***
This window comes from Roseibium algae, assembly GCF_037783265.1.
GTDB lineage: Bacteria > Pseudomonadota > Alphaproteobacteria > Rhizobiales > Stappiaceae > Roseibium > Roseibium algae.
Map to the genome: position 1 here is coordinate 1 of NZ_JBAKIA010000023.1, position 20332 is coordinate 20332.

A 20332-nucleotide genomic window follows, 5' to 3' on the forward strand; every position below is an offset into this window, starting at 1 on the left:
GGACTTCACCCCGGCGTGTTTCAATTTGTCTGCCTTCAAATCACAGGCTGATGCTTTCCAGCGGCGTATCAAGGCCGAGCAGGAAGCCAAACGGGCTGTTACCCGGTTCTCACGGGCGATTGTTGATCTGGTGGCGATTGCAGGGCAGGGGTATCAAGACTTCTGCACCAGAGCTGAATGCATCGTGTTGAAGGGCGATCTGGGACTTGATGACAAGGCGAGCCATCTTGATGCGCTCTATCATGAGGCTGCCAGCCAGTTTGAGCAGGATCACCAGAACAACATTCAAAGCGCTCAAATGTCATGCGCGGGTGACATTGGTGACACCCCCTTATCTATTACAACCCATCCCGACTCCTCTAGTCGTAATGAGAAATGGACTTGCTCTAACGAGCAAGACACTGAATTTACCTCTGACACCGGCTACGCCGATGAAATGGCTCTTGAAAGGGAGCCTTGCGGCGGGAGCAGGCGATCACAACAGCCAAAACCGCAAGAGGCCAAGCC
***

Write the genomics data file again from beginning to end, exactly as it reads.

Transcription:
This window comes from Roseibium algae, assembly GCF_037783265.1.
GTDB lineage: Bacteria > Pseudomonadota > Alphaproteobacteria > Rhizobiales > Stappiaceae > Roseibium > Roseibium algae.
Map to the genome: position 1 here is coordinate 1 of NZ_JBAKIA010000023.1, position 20332 is coordinate 20332.

A 20332-nucleotide genomic window follows, 5' to 3' on the forward strand; every position below is an offset into this window, starting at 1 on the left:
GGACTTCACCCCGGCGTGTTTCAATTTGTCTGCCTTCAAATCACAGGCTGATGCTTTCCAGCGGCGTATCAAGGCCGAGCAGGAAGCCAAACGGGCTGTTACCCGGTTCTCACGGGCGATTGTTGATCTGGTGGCGATTGCAGGGCAGGGGTATCAAGACTTCTGCACCAGAGCTGAATGCATCGTGTTGAAGGGCGATCTGGGACTTGATGACAAGGCGAGCCATCTTGATGCGCTCTATCATGAGGCTGCCAGCCAGTTTGAGCAGGATCACCAGAACAACATTCAAAGCGCTCAAATGTCATGCGCGGGTGACATTGGTGACACCCCCTTATCTATTACAACCCATCCCGACTCCTCTAGTCGTAATGAGAAATGGACTTGCTCTAACGAGCAAGACACTGAATTTACCTCTGACACCGGCTACGCCGATGAAATGGCTCTTGAAAGGGAGCCTTGCGGCGGGAGCAGGCGATCACAACAGCCAAAACCGCAAGAGGCCAAGCC